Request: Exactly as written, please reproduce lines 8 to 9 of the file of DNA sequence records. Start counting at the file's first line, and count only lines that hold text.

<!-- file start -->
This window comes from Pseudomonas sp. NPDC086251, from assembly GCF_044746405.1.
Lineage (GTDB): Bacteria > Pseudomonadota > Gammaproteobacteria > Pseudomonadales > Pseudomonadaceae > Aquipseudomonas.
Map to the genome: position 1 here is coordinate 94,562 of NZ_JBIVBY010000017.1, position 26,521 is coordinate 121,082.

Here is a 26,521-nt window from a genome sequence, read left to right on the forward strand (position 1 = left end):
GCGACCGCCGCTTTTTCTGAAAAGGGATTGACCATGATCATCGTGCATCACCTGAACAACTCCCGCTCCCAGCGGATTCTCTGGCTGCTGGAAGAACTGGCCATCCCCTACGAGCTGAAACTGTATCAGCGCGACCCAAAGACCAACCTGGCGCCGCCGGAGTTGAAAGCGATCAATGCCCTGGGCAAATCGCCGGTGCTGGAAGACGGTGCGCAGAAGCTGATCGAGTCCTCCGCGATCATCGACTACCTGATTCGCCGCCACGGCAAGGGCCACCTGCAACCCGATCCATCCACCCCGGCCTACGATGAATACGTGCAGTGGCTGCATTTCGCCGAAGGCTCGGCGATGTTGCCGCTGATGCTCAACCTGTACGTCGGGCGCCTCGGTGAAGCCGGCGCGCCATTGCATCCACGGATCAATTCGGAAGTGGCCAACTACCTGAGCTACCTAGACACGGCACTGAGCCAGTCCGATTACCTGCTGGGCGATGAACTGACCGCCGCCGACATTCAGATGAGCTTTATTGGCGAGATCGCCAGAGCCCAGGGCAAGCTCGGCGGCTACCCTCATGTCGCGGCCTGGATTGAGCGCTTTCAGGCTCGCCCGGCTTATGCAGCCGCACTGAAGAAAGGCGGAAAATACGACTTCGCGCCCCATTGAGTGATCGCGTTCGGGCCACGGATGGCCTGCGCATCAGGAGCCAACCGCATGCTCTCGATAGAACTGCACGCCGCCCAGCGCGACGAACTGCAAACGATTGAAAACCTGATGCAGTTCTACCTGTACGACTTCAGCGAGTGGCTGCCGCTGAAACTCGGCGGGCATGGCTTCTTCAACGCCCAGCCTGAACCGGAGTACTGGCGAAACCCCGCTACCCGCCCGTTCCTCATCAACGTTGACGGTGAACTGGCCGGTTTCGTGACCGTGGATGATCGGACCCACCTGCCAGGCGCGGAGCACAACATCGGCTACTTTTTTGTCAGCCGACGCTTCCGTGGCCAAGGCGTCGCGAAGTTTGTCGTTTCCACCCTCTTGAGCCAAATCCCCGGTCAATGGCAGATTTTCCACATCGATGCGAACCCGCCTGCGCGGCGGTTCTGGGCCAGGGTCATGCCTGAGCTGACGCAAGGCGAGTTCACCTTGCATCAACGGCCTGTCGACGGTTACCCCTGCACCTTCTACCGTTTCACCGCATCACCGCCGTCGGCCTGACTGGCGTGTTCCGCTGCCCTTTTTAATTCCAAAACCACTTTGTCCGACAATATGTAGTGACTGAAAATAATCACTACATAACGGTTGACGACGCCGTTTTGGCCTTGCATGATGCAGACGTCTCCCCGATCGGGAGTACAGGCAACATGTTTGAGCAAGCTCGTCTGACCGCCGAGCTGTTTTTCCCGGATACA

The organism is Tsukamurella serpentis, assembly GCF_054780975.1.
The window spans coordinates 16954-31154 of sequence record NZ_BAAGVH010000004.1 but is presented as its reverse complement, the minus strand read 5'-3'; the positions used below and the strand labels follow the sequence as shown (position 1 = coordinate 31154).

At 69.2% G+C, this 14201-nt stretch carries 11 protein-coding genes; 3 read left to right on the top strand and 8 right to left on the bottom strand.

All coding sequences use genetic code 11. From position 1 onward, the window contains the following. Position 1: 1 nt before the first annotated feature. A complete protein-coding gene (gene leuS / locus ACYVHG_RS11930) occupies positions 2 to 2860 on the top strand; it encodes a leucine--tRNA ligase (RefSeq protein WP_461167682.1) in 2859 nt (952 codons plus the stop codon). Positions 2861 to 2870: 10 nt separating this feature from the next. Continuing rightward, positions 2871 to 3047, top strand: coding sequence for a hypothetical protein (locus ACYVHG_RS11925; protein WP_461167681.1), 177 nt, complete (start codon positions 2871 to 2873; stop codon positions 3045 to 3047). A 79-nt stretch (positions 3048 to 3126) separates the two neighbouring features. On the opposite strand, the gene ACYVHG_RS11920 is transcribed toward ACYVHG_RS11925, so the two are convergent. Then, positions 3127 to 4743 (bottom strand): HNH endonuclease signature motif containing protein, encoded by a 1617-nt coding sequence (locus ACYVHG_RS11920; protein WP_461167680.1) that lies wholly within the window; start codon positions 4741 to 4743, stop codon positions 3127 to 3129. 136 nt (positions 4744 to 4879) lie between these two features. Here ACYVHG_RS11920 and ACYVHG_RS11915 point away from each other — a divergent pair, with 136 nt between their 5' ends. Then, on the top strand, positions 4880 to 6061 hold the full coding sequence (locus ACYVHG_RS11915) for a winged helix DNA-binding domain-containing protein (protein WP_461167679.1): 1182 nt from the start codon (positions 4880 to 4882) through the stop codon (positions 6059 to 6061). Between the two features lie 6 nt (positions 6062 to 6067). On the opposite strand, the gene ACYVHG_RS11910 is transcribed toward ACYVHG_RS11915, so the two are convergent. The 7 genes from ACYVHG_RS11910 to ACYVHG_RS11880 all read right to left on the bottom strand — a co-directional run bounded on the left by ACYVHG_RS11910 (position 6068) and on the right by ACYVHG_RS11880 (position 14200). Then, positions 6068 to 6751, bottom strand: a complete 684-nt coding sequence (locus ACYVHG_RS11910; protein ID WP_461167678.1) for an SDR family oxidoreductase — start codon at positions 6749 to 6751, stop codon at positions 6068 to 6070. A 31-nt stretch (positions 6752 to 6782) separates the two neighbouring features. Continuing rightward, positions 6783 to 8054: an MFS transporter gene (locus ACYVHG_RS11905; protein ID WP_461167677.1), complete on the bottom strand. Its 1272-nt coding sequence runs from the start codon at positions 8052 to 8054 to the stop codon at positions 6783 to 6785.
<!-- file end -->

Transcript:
At 69.2% G+C, this 14201-nt stretch carries 11 protein-coding genes; 3 read left to right on the top strand and 8 right to left on the bottom strand.

All coding sequences use genetic code 11. From position 1 onward, the window contains the following. Position 1: 1 nt before the first annotated feature. A complete protein-coding gene (gene leuS / locus ACYVHG_RS11930) occupies positions 2 to 2860 on the top strand; it encodes a leucine--tRNA ligase (RefSeq protein WP_461167682.1) in 2859 nt (952 codons plus the stop codon). Positions 2861 to 2870: 10 nt separating this feature from the next. Continuing rightward, positions 2871 to 3047, top strand: coding sequence for a hypothetical protein (locus ACYVHG_RS11925; protein WP_461167681.1), 177 nt, complete (start codon positions 2871 to 2873; stop codon positions 3045 to 3047). A 79-nt stretch (positions 3048 to 3126) separates the two neighbouring features. On the opposite strand, the gene ACYVHG_RS11920 is transcribed toward ACYVHG_RS11925, so the two are convergent. Then, positions 3127 to 4743 (bottom strand): HNH endonuclease signature motif containing protein, encoded by a 1617-nt coding sequence (locus ACYVHG_RS11920; protein WP_461167680.1) that lies wholly within the window; start codon positions 4741 to 4743, stop codon positions 3127 to 3129. 136 nt (positions 4744 to 4879) lie between these two features. Here ACYVHG_RS11920 and ACYVHG_RS11915 point away from each other — a divergent pair, with 136 nt between their 5' ends. Then, on the top strand, positions 4880 to 6061 hold the full coding sequence (locus ACYVHG_RS11915) for a winged helix DNA-binding domain-containing protein (protein WP_461167679.1): 1182 nt from the start codon (positions 4880 to 4882) through the stop codon (positions 6059 to 6061). Between the two features lie 6 nt (positions 6062 to 6067). On the opposite strand, the gene ACYVHG_RS11910 is transcribed toward ACYVHG_RS11915, so the two are convergent. The 7 genes from ACYVHG_RS11910 to ACYVHG_RS11880 all read right to left on the bottom strand — a co-directional run bounded on the left by ACYVHG_RS11910 (position 6068) and on the right by ACYVHG_RS11880 (position 14200). Then, positions 6068 to 6751, bottom strand: a complete 684-nt coding sequence (locus ACYVHG_RS11910; protein ID WP_461167678.1) for an SDR family oxidoreductase — start codon at positions 6749 to 6751, stop codon at positions 6068 to 6070. A 31-nt stretch (positions 6752 to 6782) separates the two neighbouring features. Continuing rightward, positions 6783 to 8054: an MFS transporter gene (locus ACYVHG_RS11905; protein ID WP_461167677.1), complete on the bottom strand. Its 1272-nt coding sequence runs from the start codon at positions 8052 to 8054 to the stop codon at positions 6783 to 6785.